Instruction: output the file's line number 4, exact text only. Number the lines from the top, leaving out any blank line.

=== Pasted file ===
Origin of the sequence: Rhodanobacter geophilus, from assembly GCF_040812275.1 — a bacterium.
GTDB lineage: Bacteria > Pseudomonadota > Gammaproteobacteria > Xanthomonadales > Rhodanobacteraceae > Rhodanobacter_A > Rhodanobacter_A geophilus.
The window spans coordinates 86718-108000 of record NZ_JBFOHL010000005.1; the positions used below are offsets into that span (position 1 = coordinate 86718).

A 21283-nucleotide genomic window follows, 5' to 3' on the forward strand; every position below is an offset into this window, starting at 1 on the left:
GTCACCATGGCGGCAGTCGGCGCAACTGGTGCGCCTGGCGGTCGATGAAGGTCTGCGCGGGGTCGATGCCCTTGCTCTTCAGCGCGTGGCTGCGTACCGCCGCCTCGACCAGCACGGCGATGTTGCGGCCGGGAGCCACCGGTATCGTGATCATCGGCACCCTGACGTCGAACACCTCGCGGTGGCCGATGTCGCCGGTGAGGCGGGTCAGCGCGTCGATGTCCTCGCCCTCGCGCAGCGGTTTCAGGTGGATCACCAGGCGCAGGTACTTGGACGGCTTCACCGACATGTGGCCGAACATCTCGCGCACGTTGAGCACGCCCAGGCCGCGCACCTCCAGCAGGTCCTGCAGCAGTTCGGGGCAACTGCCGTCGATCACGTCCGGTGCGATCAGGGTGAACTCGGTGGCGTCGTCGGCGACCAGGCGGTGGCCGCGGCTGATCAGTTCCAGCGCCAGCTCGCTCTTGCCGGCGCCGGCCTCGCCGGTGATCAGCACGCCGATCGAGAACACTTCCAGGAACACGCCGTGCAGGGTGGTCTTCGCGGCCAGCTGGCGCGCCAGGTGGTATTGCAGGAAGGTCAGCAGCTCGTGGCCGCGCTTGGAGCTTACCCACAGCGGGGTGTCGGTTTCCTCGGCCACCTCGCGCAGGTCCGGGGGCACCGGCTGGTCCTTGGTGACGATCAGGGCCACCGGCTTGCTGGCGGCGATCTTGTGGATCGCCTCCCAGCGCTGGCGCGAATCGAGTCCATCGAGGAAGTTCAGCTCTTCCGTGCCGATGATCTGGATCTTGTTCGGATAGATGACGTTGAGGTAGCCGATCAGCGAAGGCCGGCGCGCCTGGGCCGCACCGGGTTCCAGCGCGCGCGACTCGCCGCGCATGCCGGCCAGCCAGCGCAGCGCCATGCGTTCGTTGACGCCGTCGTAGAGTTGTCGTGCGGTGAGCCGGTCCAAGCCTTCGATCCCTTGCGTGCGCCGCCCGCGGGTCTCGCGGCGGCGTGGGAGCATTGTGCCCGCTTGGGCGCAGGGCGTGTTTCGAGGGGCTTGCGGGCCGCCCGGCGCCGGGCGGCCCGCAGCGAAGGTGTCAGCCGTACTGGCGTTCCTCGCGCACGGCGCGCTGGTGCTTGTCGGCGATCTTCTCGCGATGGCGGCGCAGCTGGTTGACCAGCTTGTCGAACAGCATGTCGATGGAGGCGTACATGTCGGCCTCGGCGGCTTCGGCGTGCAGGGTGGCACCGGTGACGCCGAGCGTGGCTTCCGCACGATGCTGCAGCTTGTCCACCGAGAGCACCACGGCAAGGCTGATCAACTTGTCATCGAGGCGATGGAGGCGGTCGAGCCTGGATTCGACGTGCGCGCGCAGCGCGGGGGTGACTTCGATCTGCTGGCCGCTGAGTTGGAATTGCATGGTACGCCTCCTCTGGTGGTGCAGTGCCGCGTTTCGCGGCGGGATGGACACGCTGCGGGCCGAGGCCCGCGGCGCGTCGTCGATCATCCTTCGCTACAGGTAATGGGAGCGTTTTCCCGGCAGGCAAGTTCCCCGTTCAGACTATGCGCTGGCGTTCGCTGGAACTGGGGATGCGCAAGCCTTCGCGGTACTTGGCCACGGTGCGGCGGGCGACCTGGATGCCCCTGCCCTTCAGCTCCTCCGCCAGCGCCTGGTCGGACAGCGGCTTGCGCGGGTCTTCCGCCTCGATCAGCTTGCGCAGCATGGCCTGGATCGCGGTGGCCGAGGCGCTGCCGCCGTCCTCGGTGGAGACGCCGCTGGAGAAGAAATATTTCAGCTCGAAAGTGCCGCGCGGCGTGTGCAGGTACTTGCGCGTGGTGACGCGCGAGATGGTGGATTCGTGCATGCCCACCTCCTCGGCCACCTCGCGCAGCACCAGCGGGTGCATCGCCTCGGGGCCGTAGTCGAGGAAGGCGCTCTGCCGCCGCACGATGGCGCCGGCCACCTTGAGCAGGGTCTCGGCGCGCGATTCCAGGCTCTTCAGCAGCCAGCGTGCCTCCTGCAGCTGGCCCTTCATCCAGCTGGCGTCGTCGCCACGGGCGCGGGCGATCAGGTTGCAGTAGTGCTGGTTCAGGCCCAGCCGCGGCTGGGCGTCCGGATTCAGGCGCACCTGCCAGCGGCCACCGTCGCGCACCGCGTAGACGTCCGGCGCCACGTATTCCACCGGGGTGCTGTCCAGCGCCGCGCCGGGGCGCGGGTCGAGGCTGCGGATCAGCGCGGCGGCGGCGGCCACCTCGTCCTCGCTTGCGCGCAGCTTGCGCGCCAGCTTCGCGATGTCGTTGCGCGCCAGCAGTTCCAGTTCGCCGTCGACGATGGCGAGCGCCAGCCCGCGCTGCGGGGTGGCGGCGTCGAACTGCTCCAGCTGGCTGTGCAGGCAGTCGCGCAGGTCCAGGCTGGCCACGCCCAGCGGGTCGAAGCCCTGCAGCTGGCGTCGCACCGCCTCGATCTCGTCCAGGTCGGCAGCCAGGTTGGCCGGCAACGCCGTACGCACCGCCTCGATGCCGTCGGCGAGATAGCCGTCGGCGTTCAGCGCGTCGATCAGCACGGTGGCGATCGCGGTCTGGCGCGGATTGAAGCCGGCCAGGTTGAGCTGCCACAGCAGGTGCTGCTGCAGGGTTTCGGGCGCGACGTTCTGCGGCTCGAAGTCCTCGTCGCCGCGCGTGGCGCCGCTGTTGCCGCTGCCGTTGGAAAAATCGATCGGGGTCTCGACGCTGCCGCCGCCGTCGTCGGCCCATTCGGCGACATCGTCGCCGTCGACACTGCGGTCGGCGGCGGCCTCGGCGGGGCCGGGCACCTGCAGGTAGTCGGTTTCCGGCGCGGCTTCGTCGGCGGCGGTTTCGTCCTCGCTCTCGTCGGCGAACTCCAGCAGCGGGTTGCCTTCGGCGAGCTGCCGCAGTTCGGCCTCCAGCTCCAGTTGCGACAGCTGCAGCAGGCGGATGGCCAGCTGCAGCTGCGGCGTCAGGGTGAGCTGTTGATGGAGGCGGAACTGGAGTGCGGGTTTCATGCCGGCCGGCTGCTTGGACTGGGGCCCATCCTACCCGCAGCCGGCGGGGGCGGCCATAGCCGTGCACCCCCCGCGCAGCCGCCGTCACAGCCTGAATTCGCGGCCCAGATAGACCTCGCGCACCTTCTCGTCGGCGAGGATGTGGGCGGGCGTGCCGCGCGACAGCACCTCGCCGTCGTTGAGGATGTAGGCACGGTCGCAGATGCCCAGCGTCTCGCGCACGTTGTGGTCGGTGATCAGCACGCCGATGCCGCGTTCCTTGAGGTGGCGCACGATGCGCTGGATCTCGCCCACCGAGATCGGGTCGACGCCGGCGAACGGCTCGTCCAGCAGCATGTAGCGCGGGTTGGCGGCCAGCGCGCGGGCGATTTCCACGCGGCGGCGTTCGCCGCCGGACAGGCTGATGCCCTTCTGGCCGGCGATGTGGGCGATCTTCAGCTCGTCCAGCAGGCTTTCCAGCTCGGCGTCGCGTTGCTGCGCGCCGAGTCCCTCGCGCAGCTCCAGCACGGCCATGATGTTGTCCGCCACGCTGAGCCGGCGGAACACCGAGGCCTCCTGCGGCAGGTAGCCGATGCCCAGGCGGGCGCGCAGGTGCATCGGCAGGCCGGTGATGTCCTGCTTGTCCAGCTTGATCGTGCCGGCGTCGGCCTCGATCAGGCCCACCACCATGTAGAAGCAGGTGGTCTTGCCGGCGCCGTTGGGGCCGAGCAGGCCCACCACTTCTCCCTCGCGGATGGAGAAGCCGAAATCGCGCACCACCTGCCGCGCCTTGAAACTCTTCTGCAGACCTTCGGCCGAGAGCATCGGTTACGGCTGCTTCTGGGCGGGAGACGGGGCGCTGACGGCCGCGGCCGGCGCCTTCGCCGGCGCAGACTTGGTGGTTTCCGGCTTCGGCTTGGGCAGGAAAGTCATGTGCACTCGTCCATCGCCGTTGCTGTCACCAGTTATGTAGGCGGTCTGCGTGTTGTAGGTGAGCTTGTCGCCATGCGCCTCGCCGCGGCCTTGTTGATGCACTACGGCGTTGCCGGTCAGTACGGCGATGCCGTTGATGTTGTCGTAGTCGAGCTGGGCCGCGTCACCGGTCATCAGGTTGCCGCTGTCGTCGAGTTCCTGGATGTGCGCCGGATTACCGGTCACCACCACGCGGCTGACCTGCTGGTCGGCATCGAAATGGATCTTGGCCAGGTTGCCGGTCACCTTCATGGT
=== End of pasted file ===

A 21283-nucleotide genomic window follows, 5' to 3' on the forward strand; every position below is an offset into this window, starting at 1 on the left: